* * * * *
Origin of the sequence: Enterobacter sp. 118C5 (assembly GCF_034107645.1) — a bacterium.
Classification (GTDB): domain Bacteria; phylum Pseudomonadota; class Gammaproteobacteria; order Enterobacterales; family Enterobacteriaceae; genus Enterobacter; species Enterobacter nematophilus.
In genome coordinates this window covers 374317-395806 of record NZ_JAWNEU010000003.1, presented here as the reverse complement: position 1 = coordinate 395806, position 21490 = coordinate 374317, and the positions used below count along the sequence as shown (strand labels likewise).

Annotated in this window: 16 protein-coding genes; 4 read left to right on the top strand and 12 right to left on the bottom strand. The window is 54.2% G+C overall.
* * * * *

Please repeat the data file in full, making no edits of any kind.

Origin of the sequence: Enterobacter sp. 118C5 (assembly GCF_034107645.1) — a bacterium.
Classification (GTDB): domain Bacteria; phylum Pseudomonadota; class Gammaproteobacteria; order Enterobacterales; family Enterobacteriaceae; genus Enterobacter; species Enterobacter nematophilus.
In genome coordinates this window covers 374317-395806 of record NZ_JAWNEU010000003.1, presented here as the reverse complement: position 1 = coordinate 395806, position 21490 = coordinate 374317, and the positions used below count along the sequence as shown (strand labels likewise).

Annotated in this window: 16 protein-coding genes; 4 read left to right on the top strand and 12 right to left on the bottom strand. The window is 54.2% G+C overall.